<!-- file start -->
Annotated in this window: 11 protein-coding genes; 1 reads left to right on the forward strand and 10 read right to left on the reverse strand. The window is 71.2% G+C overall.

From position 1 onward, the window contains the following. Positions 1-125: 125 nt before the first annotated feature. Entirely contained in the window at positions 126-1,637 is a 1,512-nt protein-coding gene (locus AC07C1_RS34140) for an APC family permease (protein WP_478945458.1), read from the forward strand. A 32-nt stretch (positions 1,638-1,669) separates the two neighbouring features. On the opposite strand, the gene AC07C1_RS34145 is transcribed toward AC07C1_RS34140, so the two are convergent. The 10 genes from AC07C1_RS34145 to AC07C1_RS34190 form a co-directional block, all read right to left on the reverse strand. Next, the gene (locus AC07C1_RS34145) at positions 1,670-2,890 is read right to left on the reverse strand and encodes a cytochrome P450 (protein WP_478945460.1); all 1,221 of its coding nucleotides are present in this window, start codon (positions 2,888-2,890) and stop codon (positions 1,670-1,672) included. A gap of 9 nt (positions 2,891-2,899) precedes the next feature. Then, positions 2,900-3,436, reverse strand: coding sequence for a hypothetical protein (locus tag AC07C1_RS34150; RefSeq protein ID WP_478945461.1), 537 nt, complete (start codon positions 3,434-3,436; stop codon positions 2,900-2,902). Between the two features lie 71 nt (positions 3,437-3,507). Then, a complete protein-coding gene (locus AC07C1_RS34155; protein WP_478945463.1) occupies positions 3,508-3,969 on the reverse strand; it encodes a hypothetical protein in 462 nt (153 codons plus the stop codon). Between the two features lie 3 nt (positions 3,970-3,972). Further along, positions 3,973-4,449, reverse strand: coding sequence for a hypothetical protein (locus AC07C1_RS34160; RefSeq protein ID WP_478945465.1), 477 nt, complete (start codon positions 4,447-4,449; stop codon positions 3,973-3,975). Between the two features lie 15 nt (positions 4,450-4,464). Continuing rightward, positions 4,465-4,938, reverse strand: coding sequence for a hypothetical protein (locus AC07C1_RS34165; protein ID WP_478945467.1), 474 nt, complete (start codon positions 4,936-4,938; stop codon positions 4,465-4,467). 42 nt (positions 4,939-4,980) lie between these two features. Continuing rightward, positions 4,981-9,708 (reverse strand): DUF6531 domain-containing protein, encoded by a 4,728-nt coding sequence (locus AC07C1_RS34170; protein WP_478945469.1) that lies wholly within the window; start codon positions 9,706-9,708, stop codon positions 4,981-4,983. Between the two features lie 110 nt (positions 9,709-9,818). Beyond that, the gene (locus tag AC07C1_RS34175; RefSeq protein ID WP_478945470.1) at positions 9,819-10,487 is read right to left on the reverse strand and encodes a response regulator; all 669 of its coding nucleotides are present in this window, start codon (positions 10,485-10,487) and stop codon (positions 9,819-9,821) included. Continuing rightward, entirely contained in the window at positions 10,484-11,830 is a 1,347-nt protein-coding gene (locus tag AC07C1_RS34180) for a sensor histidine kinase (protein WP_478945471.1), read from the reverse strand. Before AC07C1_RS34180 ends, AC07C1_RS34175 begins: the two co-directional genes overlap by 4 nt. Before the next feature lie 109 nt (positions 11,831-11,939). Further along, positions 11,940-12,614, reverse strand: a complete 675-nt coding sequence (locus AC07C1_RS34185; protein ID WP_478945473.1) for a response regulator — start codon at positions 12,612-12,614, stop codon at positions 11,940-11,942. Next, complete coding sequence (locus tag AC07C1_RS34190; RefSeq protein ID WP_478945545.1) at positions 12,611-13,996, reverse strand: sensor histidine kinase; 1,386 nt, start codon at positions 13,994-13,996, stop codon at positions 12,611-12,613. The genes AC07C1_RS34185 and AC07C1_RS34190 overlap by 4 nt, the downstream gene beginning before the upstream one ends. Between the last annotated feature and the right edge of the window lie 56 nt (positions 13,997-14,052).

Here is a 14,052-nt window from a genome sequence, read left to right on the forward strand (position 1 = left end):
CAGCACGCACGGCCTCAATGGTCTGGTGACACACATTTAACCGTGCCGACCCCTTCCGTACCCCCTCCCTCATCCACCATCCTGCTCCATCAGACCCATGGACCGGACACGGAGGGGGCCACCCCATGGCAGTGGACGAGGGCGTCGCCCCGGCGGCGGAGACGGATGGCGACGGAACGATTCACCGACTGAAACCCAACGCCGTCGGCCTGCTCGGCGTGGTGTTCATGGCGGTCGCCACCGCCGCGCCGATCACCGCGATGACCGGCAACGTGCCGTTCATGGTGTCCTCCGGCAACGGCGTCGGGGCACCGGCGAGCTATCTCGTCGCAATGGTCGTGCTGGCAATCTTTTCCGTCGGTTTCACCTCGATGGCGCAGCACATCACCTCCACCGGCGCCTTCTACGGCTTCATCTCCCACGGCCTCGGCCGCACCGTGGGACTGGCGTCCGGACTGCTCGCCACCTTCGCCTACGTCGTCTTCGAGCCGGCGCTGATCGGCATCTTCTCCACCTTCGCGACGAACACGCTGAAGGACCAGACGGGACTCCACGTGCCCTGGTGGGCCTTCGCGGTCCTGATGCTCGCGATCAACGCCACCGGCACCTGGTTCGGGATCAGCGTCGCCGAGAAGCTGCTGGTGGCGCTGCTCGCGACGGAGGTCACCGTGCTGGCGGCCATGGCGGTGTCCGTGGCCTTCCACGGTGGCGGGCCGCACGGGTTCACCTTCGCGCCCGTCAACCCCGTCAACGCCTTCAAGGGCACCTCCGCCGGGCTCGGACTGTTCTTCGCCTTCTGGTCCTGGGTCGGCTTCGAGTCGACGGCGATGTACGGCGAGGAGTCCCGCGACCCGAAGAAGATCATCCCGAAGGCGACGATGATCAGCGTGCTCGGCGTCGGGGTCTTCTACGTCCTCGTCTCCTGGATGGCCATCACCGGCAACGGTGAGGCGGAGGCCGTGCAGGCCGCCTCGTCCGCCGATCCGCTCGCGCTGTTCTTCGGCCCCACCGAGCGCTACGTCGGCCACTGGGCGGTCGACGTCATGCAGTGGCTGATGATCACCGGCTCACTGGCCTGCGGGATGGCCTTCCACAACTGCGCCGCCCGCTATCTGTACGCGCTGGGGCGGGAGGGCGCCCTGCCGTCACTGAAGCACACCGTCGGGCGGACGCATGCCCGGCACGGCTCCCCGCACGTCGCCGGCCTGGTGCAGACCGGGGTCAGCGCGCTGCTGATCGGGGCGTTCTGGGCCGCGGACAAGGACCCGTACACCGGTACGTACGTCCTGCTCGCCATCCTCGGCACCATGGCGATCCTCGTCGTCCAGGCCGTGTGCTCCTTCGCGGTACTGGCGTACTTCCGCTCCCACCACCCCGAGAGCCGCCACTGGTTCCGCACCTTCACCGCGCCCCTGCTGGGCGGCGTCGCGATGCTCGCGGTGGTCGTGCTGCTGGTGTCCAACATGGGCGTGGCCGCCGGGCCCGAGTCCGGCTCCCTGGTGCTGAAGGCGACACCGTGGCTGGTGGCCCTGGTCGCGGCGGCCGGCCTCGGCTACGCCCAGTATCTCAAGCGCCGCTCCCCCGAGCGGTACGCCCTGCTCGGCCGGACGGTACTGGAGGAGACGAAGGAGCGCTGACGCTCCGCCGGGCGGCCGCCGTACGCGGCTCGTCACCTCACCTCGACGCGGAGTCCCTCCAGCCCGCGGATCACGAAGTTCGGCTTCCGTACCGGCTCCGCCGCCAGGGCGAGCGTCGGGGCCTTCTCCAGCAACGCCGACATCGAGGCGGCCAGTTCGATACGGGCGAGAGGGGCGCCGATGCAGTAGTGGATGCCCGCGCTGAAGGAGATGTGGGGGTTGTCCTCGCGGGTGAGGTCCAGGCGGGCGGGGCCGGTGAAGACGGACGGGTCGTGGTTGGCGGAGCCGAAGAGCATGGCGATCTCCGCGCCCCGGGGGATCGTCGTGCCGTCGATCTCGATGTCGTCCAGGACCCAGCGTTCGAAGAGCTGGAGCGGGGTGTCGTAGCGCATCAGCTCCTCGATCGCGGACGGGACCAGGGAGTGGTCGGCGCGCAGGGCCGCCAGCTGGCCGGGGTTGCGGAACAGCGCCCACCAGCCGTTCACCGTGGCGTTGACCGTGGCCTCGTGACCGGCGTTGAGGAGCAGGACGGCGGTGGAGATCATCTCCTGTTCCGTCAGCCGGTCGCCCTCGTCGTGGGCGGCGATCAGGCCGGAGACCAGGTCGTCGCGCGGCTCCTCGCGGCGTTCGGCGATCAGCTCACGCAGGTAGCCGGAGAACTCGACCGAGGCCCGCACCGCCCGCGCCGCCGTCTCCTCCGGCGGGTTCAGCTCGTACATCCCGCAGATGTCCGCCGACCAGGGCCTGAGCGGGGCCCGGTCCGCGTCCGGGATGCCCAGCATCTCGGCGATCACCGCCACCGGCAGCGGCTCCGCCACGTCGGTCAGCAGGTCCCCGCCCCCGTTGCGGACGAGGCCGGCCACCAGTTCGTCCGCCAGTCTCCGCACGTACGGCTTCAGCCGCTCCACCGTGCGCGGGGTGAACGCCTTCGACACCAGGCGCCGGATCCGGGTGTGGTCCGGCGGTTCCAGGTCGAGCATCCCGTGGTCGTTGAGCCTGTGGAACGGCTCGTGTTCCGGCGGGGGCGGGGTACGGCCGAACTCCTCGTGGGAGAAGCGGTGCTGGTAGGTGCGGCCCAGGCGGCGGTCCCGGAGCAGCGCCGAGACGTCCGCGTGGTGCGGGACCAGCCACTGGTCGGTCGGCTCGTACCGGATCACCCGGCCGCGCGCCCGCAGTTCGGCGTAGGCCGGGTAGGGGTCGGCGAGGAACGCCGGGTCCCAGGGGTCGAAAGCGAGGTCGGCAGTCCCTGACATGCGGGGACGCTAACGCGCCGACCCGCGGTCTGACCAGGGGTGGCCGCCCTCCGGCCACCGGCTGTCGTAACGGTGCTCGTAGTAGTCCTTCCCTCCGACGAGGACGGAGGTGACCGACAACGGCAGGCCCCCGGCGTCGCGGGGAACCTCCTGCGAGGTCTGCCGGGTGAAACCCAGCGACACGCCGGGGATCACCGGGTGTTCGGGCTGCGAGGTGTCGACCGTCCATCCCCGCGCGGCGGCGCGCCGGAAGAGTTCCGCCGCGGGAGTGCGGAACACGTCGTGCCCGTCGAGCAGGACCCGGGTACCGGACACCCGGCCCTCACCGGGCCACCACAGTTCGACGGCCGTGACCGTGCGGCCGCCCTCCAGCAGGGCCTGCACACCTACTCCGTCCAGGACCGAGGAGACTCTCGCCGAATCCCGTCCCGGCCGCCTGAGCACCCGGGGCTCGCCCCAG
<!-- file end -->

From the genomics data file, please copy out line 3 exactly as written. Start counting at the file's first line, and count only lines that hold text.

Here is a 14,052-nt window from a genome sequence, read left to right on the forward strand (position 1 = left end):